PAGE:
Because the rider's body leans into the turn, the CENTER OF GRAVITY moves to counteract the cornering forces that cause the inner front wheel to lift off the ground. This is shown in the following two front-views:
For the purpose of experimenting, I have made the angle of the head tube adjustable. In the following pictures and the picture on the previous page the angle is such that the axis meets the ground at the same point as the rear wheel. However, when the angle is very small the minimum turning circle is very big. So, to gain more steering effect I have combined the skateboard principle with a set of conventional kingpins and link rods in such a way as to increase the degree of steering when you lean in to turn. Details are seen in the following views of the mechanism. The second shows the frame upside down:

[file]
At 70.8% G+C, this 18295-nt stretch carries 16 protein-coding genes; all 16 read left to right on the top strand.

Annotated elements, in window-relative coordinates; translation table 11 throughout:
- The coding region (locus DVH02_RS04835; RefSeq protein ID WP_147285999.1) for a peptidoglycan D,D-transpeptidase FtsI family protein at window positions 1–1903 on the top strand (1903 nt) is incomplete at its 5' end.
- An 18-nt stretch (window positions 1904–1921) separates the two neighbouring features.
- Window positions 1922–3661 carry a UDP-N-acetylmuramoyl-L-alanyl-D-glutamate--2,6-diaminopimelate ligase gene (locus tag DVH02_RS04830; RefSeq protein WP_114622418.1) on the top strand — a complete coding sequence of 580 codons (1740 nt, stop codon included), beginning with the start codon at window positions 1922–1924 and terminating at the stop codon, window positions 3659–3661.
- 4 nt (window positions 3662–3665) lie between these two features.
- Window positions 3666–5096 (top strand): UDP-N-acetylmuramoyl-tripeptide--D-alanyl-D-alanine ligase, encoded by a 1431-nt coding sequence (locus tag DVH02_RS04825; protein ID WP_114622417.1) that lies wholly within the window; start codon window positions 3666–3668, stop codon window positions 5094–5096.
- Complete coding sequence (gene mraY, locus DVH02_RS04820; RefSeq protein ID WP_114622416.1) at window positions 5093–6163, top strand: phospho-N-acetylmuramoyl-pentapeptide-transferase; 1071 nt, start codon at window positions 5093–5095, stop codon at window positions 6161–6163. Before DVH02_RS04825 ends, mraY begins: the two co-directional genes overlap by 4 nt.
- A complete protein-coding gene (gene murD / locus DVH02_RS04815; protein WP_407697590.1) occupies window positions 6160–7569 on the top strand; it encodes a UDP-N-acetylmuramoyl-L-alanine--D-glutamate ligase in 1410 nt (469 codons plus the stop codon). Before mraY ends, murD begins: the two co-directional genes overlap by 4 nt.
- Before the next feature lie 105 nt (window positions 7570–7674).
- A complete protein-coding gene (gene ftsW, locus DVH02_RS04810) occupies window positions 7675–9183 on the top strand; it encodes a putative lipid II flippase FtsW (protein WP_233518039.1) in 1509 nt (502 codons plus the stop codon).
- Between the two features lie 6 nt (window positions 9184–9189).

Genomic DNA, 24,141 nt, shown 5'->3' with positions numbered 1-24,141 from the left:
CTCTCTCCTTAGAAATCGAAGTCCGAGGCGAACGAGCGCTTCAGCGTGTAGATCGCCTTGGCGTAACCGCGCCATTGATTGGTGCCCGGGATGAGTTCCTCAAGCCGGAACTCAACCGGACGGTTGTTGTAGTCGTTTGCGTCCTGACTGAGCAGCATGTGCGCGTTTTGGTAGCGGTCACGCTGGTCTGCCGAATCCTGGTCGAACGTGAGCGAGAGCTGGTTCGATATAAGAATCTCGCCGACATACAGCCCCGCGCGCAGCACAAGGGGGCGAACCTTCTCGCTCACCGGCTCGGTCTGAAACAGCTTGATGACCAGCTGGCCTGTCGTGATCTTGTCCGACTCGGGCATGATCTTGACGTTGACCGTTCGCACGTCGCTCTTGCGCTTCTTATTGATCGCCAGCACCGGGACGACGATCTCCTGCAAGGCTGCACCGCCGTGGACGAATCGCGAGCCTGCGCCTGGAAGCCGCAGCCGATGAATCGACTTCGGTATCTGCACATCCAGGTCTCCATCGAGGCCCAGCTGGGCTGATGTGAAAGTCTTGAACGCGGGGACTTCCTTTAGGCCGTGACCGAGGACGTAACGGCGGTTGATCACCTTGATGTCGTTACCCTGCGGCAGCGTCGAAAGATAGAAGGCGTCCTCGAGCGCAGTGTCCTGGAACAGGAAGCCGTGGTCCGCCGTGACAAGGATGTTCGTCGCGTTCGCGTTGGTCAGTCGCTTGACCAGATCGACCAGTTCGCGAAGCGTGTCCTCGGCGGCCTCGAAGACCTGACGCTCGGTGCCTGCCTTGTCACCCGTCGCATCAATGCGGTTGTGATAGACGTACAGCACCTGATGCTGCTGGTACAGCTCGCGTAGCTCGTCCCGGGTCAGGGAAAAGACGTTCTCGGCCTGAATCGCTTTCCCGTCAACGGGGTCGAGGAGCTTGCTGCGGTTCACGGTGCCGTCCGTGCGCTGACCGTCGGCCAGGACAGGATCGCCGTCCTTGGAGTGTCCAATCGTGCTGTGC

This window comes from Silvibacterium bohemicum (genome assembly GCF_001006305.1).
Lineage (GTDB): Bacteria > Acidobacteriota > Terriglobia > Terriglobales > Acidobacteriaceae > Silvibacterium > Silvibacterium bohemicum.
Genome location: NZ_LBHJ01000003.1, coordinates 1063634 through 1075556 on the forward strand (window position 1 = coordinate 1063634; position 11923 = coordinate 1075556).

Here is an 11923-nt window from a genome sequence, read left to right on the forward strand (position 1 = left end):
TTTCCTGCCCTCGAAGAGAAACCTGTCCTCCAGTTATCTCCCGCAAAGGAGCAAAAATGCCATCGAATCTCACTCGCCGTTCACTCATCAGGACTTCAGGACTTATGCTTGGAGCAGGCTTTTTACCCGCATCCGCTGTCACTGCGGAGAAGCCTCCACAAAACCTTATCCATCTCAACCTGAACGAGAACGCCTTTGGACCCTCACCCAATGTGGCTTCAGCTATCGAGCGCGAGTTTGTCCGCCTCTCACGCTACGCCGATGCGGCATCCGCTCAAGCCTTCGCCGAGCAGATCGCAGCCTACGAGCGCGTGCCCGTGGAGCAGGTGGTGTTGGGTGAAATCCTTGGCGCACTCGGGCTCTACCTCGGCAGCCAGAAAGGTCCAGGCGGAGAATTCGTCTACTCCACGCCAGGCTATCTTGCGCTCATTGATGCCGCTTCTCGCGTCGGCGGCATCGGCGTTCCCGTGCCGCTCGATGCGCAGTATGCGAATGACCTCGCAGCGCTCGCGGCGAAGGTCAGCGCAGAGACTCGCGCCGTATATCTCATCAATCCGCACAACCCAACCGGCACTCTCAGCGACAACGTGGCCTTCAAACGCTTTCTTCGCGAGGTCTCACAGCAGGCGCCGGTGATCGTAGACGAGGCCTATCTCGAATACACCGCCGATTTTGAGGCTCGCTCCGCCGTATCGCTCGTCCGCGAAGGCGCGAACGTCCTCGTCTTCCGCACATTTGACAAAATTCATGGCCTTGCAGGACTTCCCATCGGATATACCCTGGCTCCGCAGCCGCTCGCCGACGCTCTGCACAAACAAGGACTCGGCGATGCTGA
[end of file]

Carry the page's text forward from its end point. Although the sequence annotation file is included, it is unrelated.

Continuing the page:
With this design a very small turning circle is possible without having to lean very far over. The degree of this compounding depends on the distance between the axis of the pivot and the attachment point of the link rods. This point can be adjusted using the holes drilled in the mounting plate seen in the second illustration above.
The kingpins are linked horizontally by the cross-beam seen in the pictures above. The following picture shows the kingpin sub-assembly without the cross-beam attached to the hoop which serves as hand-hold for the rider and which passes over the rider's legs. This is an essential structural component, made of 3/4" square steel tubing. It takes a lot of the braking torque, and when leaning at low speeds the rider exerts a great deal of force onto this hoop to keep from falling over sideways. The brake lever is also visible here (front view):